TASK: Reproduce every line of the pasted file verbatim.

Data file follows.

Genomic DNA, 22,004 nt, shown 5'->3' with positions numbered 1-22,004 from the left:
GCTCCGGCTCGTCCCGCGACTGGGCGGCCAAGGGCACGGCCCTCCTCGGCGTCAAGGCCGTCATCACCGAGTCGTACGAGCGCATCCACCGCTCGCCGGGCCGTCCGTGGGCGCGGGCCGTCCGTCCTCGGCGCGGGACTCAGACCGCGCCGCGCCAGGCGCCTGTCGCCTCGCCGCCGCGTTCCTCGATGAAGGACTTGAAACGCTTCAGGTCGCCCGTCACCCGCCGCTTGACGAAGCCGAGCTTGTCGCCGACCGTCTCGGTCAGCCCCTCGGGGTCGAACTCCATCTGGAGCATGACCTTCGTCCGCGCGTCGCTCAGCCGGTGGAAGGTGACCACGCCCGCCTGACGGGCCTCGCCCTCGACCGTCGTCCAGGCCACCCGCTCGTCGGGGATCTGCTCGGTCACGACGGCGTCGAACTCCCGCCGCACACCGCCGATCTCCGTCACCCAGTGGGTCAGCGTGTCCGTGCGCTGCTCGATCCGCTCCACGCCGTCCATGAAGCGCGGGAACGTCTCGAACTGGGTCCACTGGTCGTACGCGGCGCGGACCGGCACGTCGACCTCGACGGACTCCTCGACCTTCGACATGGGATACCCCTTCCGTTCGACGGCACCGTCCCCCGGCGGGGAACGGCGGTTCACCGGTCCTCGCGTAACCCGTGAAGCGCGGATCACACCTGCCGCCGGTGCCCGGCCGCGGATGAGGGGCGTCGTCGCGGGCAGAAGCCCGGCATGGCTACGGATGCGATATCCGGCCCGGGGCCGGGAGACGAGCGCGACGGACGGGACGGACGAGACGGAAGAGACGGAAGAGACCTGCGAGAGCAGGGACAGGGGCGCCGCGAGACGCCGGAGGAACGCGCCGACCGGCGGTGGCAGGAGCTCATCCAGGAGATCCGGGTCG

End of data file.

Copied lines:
Genomic DNA, 22,004 nt, shown 5'->3' with positions numbered 1-22,004 from the left:
GCTCCGGCTCGTCCCGCGACTGGGCGGCCAAGGGCACGGCCCTCCTCGGCGTCAAGGCCGTCATCACCGAGTCGTACGAGCGCATCCACCGCTCGCCGGGCCGTCCGTGGGCGCGGGCCGTCCGTCCTCGGCGCGGGACTCAGACCGCGCCGCGCCAGGCGCCTGTCGCCTCGCCGCCGCGTTCCTCGATGAAGGACTTGAAACGCTTCAGGTCGCCCGTCACCCGCCGCTTGACGAAGCCGAGCTTGTCGCCGACCGTCTCGGTCAGCCCCTCGGGGTCGAACTCCATCTGGAGCATGACCTTCGTCCGCGCGTCGCTCAGCCGGTGGAAGGTGACCACGCCCGCCTGACGGGCCTCGCCCTCGACCGTCGTCCAGGCCACCCGCTCGTCGGGGATCTGCTCGGTCACGACGGCGTCGAACTCCCGCCGCACACCGCCGATCTCCGTCACCCAGTGGGTCAGCGTGTCCGTGCGCTGCTCGATCCGCTCCACGCCGTCCATGAAGCGCGGGAACGTCTCGAACTGGGTCCACTGGTCGTACGCGGCGCGGACCGGCACGTCGACCTCGACGGACTCCTCGACCTTCGACATGGGATACCCCTTCCGTTCGACGGCACCGTCCCCCGGCGGGGAACGGCGGTTCACCGGTCCTCGCGTAACCCGTGAAGCGCGGATCACACCTGCCGCCGGTGCCCGGCCGCGGATGAGGGGCGTCGTCGCGGGCAGAAGCCCGGCATGGCTACGGATGCGATATCCGGCCCGGGGCCGGGAGACGAGCGCGACGGACGGGACGGACGAGACGGAAGAGACGGAAGAGACCTGCGAGAGCAGGGACAGGGGCGCCGCGAGACGCCGGAGGAACGCGCCGACCGGCGGTGGCAGGAGCTCATCCAGGAGATCCGGGTCG